Future Applications Human factors training Interprofessional education CPB for MDs Continuing medical education Simulation-based competency test Recertification (Re-CCP) Rehearse new procedures & devices Product development Patient Safety Research
Barriers to Simulation in Perfusion Limited number of high fidelity perfusion simulation centers Lack of validated & standardized evaluation instruments Lack of trained simulation facilitators Lack of agreed standards for simulation-based education Lack of simulators used for training in pediatric perfusion
The Student Perspective Fernandez A. Simulation in perfusion: where do we go from here?. Perfusion. 2010;25(1):17-20.
The Student Perspective Thought simulation was beneficial prior to doing clinical work Thought that the simulator was a good alternative to doing a clinical case Thought that simulation should be used from the first day of class through graduation Want more simulation!
Conclusions Simulation is commonly used to train professionals in equally risky industries to improve critical skills and patient safety Implementation of simulation into perfusion training is currently in its infancy, but is proving worthwhile This modality has been used in the academic setting to develop basic perfusion skills, gain experience, and practice emergency procedures There is a role for simulation in the future of perfusion beyond academics Student opinion supports full integration of simulation training into their perfusion education
Acknowledgements Ashley Hodge, MBA, BS, FPP, CPP Joseph J. Sistino, CCP, MS, MPA Adam Fernandez, MPS, CCP Nicole Michaud, MSP, CCP Medical University of South Carolina Division of Cardiovascular Perfusion The American Society of Extracorporeal Technology
References Fernandez A. Simulation in perfusion: where do we go from here?. Perfusion. 2010;25(1):17-20. Issenberg SB, McGaghie WC, Hart IR, et al. Simulation technology for health care professional skills training and assessment. JAMA. 1999;282(9):861-866. Ray RN. Simulation: its application in the nuclear power industry. Proc Indian Acad Sci C1(4):345-59. Gaba DM. The future vision of simulation in health care. Qual Saf Health Care. 2004;13(Suppl 1):i2-i10. Sorensen B, Crane P. Cardiopulmonary bypass simulation training adapted from air force flight simulation. Sistino JJ, Michaud NM, Sievert AN, Shackelford AG. Incorporating high fidelity simulation into perfusion education. Perfusion. 2011;26(5):390-394. SUNY Upstate Medical University. "Upstate Leads Internationally in Perfusion Simulation Training." SUNY Upstate Medical University. Web. 01 Nov. 2011..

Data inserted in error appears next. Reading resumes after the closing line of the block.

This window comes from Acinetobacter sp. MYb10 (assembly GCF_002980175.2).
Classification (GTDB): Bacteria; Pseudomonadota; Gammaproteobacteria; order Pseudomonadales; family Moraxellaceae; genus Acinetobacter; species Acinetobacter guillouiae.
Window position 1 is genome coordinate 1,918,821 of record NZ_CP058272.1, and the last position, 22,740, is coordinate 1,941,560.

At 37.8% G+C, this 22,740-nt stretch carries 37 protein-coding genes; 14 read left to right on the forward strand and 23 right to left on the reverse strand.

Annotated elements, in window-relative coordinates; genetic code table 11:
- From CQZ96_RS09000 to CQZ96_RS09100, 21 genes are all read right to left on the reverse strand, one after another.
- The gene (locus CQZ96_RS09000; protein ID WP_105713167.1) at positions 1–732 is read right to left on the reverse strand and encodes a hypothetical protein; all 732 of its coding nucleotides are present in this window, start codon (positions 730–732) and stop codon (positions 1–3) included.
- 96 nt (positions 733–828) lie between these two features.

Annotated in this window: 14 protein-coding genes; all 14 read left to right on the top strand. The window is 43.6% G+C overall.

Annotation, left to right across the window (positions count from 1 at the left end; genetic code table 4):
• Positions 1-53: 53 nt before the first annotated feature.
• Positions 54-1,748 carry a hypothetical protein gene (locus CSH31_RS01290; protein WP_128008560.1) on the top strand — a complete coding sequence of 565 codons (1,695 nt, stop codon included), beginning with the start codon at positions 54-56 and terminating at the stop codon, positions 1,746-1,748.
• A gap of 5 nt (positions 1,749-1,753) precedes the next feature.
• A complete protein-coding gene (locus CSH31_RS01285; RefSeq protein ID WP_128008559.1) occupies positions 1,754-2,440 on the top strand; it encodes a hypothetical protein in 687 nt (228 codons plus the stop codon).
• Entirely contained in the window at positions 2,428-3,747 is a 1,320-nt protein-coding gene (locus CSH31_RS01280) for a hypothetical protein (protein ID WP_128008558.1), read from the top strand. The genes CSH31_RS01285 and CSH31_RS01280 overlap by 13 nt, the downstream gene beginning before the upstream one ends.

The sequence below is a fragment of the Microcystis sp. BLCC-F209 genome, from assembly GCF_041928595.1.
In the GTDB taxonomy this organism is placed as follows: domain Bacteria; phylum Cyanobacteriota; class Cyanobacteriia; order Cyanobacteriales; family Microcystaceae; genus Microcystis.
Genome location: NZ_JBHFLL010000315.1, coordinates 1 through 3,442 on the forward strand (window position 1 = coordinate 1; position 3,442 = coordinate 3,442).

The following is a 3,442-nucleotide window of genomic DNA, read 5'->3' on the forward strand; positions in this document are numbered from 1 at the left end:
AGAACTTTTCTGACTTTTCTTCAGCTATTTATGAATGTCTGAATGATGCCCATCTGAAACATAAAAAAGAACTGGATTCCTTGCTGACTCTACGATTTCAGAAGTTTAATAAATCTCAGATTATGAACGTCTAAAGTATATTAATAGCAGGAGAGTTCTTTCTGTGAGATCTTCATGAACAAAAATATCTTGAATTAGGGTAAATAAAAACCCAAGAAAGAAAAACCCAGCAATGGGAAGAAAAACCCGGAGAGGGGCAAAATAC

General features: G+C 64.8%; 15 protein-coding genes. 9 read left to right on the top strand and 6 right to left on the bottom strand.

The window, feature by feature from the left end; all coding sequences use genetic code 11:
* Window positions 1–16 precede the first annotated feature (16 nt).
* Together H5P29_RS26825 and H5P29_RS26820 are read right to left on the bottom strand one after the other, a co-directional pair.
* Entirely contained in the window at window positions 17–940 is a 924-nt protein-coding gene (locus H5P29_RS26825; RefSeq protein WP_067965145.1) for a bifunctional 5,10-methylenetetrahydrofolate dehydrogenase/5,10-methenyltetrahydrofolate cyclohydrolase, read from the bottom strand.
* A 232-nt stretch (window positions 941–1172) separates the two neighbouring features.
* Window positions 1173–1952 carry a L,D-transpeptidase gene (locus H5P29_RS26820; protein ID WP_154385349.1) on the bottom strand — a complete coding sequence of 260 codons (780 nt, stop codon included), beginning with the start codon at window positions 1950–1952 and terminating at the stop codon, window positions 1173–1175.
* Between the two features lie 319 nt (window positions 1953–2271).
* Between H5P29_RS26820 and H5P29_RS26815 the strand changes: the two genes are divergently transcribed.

References Darling E, Searles B. Oxygenator change-out times: the value of a written protocol and simulation exercises. Perfusion. 2010;25(3):141-143. Palanzo DA. Perfusion safety: defining the problem. Perfusion. 2005;20(4):195-203. Morris RW, Pybus DA. “Orpheus” cardiopulmonary bypass simulation system. J Extra Corpor Technol. 2007;39(4):228-233. Ninomiya S, Tokaji M, Tokumine A, Kurosaki T. Virtual patient simulator for the perfusion resource management drill. J Extra Corpor Technol. 2009;41(4):206-212. Ninomiya S, Tokumine A, Yasuda T, Tomizawa Y. Development of an educational simulator system, ECCSIM-Lite, for the acquisition of basic perfusion techniques and evaluation. J Artif Organs. 2007;10(4):201-205. Merry A. Human factors and the cardiac surgical team: a role for simulation. J Extra Corpor Technol. 2007;39:264-266. Turkman A, Rosinki D, Noyes N. A simulator for perfusion training. Perfusion. 2007;22:397-400